After some more investigation, I was sure that gaining kernel code execution would be possible, but that it would be very difficult without knowing how the kernel was using the objects I saw in memory -- one promising lead seemed to be the possibility of messing with a process's handles. For those unfamiliar with how the Horizon Kernel operates, "handles" are how user-processes interact with kernel objects; A handle is a 32-bit unique identifier corresponding to some object that the kernel maintains. When a process creates an object (for example, a shared memory), the kernel creates an entry for the object in the process's handle table, and returns the u32 identifier to the user-process. When the process wants to interact with the object it created (for example, by mapping or unmapping a memory), it passes in the object's handle as an argument, and the kernel looks up (and validates) the handle in the process's table in order to get the address of the relevant object.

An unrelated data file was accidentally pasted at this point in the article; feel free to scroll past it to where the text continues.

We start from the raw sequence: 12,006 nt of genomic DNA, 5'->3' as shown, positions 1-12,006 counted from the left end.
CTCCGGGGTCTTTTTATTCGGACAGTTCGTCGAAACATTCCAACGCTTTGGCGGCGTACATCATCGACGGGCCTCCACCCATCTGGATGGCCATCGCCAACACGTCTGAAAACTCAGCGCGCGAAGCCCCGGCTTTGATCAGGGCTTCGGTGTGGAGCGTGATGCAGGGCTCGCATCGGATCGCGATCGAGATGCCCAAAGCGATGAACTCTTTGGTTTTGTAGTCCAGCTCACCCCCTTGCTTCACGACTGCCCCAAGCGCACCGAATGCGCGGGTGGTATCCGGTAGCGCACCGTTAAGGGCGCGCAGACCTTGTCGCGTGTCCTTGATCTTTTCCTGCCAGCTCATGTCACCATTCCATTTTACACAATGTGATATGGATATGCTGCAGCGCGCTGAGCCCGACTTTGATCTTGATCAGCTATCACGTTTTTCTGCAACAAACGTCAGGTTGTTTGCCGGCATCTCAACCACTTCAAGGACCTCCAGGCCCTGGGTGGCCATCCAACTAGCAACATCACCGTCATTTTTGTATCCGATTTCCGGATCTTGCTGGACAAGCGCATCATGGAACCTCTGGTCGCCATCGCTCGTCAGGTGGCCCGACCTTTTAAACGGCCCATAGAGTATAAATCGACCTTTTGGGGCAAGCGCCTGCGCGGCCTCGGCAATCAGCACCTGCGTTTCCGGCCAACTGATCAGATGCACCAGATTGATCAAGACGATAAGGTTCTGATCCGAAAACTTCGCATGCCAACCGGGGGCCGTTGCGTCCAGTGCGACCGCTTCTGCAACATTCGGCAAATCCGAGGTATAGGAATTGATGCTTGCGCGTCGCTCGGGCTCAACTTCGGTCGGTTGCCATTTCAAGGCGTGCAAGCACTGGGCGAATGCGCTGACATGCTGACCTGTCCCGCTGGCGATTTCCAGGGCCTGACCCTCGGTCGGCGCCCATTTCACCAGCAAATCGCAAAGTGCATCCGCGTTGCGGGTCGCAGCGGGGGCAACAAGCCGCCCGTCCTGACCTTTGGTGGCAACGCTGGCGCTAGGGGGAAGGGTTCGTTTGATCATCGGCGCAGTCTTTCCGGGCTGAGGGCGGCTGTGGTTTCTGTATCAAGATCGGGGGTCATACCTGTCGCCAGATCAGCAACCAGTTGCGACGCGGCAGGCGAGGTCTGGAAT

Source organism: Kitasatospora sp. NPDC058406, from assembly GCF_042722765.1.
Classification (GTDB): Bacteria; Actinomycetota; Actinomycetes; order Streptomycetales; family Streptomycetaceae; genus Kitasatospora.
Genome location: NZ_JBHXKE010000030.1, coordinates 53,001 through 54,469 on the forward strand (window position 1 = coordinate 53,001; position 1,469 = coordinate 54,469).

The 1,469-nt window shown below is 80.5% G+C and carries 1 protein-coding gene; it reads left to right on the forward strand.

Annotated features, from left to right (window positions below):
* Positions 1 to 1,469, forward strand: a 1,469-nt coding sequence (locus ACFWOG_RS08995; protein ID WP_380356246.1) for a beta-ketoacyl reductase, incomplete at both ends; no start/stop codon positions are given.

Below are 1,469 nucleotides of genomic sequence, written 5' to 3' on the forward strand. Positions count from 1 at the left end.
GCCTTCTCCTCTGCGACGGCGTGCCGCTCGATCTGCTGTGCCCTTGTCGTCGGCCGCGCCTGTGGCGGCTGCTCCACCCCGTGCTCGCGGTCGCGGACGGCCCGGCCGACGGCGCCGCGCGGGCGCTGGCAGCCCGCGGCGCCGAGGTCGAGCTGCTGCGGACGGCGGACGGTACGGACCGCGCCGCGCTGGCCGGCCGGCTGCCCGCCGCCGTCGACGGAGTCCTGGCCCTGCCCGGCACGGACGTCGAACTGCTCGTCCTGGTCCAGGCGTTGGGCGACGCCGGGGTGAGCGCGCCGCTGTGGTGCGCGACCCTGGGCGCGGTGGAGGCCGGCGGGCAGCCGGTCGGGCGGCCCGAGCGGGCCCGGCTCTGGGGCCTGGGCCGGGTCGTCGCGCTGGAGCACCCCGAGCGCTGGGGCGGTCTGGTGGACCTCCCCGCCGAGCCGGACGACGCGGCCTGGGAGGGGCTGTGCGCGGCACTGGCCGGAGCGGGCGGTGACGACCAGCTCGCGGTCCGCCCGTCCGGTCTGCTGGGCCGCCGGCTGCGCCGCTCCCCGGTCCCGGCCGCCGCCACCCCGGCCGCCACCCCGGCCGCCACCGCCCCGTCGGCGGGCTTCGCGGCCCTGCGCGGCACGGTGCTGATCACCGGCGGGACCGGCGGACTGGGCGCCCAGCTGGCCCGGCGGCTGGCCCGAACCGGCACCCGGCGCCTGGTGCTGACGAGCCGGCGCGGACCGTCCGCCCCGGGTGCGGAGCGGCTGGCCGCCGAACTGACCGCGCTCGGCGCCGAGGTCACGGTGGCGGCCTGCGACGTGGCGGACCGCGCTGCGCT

This seemed like a good vector for interacting with objects, as every time a kernel object is created for a process, a new handle table entry will be created, and handles can be easily closed via a call svcCloseHandle, which will destroy the corresponding object. On the 3DS, kernel handle tables were fairly simple, and used a linked-list. In addition, 3DS handle tables only reserved space for a small number of entries in protected kernel RAM; when more were needed, the 3DS would allocate an external array of entries in less safe FCRAM. The hope was that they wouldn't be too different on the Switch. Sure enough, looking through DRAM found that handle table entries seemed present!

I reached out to hthh, hoping he and I could work on the problem together.